Choosing a “control group” (the group who doesn’t receive the treatment or other thing being tested) who is like the “experimental group” (who does receive the treatment); the groups would be alike in gender, age, race, and severity of disability, for example.
The process of making a study group and a comparison (control) group comparable with respect to certain factors that are not part of the main hypothesis. Matching is often done on such characteristics as age, sex, race, income group, etc. and is included into the study design to prevent the matched variables from affecting the estimate of risk and ultimately the conclusions of the study.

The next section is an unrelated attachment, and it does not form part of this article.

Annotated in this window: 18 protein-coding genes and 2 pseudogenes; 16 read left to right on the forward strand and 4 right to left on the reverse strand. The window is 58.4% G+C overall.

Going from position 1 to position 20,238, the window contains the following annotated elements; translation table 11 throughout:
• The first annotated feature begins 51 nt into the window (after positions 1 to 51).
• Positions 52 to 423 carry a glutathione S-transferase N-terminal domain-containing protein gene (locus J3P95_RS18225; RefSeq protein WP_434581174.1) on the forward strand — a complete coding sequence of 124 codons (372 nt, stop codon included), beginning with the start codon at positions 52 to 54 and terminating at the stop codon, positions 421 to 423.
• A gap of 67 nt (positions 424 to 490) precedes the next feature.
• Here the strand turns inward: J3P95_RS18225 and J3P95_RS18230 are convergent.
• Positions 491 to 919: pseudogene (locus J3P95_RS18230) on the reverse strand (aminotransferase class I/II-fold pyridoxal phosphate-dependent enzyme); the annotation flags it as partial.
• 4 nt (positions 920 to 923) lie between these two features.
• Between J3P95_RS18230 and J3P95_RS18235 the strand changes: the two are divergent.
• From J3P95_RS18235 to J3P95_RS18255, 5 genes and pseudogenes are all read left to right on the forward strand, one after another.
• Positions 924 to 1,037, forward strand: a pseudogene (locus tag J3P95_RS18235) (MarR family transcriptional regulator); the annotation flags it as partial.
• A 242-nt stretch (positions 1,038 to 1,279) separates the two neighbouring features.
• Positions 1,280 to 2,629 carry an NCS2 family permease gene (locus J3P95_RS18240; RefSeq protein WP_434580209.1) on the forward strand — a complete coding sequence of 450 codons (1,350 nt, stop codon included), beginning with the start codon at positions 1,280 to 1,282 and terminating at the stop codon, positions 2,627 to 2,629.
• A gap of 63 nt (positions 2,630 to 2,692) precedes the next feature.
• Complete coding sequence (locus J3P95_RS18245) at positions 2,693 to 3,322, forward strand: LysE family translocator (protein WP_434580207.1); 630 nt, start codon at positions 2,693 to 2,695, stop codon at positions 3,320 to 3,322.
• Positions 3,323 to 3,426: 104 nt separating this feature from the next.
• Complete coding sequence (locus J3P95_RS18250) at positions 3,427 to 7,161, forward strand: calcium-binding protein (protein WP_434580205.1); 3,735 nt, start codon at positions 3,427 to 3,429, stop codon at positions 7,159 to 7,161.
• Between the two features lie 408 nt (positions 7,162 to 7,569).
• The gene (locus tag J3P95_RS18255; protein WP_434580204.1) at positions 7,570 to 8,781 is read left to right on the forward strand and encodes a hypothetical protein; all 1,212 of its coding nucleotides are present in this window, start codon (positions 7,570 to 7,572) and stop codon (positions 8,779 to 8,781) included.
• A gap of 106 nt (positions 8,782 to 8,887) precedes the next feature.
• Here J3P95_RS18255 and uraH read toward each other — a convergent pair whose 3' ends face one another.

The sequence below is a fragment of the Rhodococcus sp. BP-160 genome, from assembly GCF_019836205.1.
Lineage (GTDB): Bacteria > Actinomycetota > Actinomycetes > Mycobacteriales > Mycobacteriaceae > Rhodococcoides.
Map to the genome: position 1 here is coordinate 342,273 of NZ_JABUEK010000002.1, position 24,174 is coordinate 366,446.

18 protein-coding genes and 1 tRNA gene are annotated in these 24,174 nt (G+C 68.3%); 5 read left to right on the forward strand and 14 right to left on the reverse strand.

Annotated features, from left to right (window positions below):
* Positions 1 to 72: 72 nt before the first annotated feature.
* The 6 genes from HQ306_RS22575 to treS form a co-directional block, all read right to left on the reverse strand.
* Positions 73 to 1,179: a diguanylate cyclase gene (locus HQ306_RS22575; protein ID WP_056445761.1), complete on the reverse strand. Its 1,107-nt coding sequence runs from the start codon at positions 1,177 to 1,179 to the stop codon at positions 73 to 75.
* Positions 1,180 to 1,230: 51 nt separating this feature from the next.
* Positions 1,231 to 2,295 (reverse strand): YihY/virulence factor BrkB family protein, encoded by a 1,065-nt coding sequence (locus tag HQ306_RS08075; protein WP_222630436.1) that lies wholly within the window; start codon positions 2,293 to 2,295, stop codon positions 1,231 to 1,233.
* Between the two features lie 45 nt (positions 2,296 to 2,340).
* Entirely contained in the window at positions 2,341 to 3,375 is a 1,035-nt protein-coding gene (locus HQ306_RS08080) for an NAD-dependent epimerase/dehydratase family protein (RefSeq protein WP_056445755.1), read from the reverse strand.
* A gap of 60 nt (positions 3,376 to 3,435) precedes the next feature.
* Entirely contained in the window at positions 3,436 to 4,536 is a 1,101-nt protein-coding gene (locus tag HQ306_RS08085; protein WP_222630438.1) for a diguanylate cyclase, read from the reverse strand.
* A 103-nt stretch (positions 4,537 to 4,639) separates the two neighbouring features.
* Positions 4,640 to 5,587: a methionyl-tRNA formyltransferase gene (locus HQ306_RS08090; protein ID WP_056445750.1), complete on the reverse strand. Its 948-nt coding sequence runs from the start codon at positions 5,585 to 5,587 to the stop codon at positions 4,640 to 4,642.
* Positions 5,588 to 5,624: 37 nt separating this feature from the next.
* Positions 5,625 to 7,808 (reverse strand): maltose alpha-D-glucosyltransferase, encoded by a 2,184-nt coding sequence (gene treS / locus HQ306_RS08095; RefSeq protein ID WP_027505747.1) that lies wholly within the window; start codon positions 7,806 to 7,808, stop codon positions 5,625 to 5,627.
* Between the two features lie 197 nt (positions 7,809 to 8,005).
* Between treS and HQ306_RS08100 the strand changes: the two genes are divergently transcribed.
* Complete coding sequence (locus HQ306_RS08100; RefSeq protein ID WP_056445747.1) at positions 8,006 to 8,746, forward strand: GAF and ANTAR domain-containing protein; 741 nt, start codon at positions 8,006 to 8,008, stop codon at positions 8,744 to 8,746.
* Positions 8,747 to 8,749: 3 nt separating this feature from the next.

A method utilized to create comparison groups, in which groups or individuals are matched to those in the treatment group based on characteristics felt to be relevant to program outcomes.